I was wondering, shouldn't the answer be k=15 in reality? It was not specified that the integer k must be positive, hence 3^0=1 would also be one of the factors? Please correct me if I'm wrong.



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Re: If p is the product of integers from 1 to 30, inclusive [#permalink]
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15 Oct 2016, 01:25



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Re: If p is the product of integers from 1 to 30, inclusive [#permalink]
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15 Oct 2016, 01:34
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ajju2688 wrote: If p is the product of the integers from 1 to 30, inclusive, what is the greatest integer k for which 3^k is a factor of p ?
(A) 10 (B) 12 (C) 14 (D) 16 (E) 18 Product of the integers from 1 to 30 = 30! So p = 30! Quote: what is the greatest integer k for which 3^k is a factor of p To find the greatest integer of a factor keep dividing it... 30/3 = 10 10/3 = 3 3/1 = 1 So, Maximum power of 3^k is ( 10 + 3 + 1 ) = 14
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Re: If p is the product of integers from 1 to 30, inclusive [#permalink]
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05 Mar 2017, 12:28
Bunuel wrote: ajju2688 wrote: If p is the product of integers from 1 to 30, inclusive, what is the greatest integer k for which \(3^k\) is a factor of p? a) 10 b) 12 c) 14 d) 16 e) 18 This is an OG12 question. Can someone tell me if there is a quick way to solve these kinds of questions since the OG explanation seems to be very time consuming? Finding the number of powers of a prime number k, in the n!.The formula is: \(\frac{n}{k}+\frac{n}{k^2}+\frac{n}{k^3}\) ... till \(n>k^x\) For example: what is the power of 2 in 25! (the highest value of m for which 2^m is a factor of 25!) \(\frac{25}{2}+\frac{25}{4}+\frac{25}{8}+\frac{25}{16}=12+6+3+1=22\). So the highest power of 2 in 25! is 22: \(2^{22}*k=25!\), where k is the product of other multiple of 25!. Check for more: http://gmatclub.com/forum/everythingab ... 85592.html and http://gmatclub.com/forum/mathnumbertheory88376.htmlBack to the original question:If p is the product of integers from 1 to 30, inclusive, what is the greatest integer k for which \(3^k\) is a factor of p? A. 10 B. 12 C. 14 D. 16 E. 18 Given \(p=30!\). Now, we should check the highest power of 3 in 30!: \(\frac{30}{3}+\frac{30}{3^2}+\frac{30}{3^3}=10+3+1=14\). So the highest power of 3 in 30! is 14. Answer: C. Hope it's clear. Could you clarify how you solved for 10 ,3 and 1 for this step of checking the highest power of 3 in 30!? One method I used was simply doing a sum of the # of factors of 3. For example, 3,6,9,12 have a total of 5 factors of three (9 has 3X3 which is 2 factors). I did this for all multiples of 3 up until 30 and did a sum of all. Posted from my mobile device Posted from my mobile device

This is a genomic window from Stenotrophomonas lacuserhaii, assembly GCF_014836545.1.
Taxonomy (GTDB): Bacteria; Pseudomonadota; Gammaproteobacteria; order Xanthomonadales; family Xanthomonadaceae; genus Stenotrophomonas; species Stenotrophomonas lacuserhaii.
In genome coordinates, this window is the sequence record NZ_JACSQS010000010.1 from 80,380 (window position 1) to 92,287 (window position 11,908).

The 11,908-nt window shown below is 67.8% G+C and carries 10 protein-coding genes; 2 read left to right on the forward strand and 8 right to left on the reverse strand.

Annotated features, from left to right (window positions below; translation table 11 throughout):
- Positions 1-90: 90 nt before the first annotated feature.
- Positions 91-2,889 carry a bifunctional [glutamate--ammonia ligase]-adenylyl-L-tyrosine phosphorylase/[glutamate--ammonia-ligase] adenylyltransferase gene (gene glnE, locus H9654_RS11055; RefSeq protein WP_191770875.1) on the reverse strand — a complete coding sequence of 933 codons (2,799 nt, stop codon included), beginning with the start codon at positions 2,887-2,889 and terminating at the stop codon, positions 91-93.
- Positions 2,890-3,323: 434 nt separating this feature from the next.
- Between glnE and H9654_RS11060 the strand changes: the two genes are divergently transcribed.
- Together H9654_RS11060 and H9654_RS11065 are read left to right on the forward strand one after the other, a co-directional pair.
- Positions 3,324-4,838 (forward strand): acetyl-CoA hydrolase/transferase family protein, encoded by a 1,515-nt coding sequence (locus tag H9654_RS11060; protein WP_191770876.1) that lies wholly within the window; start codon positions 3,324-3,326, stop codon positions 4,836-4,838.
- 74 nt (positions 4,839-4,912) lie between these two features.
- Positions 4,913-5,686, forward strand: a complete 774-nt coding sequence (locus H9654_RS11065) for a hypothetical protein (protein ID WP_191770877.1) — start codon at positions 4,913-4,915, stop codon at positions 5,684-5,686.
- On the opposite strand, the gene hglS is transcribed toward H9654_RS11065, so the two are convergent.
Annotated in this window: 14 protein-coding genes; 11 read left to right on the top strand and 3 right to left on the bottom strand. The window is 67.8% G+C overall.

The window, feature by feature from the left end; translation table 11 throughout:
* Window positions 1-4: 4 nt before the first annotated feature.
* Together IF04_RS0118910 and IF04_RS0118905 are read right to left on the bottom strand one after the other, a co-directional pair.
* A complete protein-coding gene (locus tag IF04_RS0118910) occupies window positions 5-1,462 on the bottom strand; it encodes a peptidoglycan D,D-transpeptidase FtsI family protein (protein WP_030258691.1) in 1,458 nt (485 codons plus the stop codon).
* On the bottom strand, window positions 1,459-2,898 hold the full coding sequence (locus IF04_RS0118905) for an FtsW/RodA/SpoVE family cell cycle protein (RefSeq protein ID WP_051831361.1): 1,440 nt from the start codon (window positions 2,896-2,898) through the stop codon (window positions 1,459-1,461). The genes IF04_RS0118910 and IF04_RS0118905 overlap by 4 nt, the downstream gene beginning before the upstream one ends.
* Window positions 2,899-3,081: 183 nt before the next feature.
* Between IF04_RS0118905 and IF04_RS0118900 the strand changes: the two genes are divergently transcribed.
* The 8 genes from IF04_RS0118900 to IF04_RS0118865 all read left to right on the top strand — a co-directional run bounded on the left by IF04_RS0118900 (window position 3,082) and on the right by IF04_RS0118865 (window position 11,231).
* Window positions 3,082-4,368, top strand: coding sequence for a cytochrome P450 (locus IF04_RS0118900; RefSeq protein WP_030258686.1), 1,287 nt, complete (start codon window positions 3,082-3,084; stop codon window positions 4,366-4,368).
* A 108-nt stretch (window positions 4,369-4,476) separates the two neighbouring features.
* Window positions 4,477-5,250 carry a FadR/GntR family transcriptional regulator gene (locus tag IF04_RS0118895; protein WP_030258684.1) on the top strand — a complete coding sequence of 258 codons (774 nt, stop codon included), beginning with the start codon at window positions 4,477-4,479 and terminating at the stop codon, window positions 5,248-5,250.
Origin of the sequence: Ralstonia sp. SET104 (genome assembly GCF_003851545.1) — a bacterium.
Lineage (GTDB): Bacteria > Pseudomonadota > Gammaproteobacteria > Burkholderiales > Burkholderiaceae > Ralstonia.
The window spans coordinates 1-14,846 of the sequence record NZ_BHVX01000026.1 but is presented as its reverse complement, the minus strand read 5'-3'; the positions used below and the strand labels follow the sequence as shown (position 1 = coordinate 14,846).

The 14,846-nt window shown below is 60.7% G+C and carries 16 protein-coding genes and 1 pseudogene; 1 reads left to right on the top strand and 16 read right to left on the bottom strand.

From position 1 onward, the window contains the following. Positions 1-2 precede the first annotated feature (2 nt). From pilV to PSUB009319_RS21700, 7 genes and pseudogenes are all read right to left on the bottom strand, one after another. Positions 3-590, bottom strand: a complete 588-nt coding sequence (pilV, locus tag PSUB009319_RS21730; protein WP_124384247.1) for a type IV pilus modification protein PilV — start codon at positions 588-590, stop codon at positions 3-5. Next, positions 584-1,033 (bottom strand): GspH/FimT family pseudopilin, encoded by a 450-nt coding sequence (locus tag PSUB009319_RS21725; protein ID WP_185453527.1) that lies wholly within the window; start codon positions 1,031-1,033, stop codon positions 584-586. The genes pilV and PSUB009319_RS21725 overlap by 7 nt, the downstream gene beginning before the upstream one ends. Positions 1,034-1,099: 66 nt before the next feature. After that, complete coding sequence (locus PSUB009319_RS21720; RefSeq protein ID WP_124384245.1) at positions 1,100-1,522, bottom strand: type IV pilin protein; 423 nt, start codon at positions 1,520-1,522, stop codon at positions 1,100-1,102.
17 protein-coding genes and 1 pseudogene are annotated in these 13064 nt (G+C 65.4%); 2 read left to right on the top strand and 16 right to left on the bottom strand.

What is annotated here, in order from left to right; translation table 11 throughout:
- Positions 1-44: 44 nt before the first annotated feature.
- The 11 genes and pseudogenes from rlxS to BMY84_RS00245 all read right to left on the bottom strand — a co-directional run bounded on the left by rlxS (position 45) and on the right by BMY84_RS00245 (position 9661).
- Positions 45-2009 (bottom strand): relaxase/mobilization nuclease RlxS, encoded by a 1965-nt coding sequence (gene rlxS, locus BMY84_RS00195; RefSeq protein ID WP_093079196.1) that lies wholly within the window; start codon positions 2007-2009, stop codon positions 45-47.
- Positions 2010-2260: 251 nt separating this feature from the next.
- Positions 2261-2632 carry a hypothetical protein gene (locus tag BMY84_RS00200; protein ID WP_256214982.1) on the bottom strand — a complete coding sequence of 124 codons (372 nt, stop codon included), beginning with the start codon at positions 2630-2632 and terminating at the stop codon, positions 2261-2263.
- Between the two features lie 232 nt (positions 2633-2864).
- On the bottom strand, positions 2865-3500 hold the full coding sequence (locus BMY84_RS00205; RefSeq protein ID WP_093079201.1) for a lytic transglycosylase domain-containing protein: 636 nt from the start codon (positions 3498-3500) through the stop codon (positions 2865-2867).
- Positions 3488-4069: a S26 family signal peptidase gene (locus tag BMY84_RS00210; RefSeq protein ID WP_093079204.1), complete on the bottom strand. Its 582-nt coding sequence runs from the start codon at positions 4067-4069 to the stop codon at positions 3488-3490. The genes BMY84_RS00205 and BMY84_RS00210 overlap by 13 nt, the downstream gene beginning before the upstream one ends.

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Re: If p is the product of integers from 1 to 30, inclusive [#permalink]
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01 Apr 2017, 04:53
p= 30! 30! is the product of all the numbers from 1 till 30 BUT we have to just focus on the multiples of 3 because we have to find the power of 3 in the final answer of this factorial. 3,6(2*3),9(3*3),12(2^2*3),15(3*5),18(2*3^2),21(3*7),24(2^3*3),27(3^4),30(2*3*5) Counting the number of 3's k= 14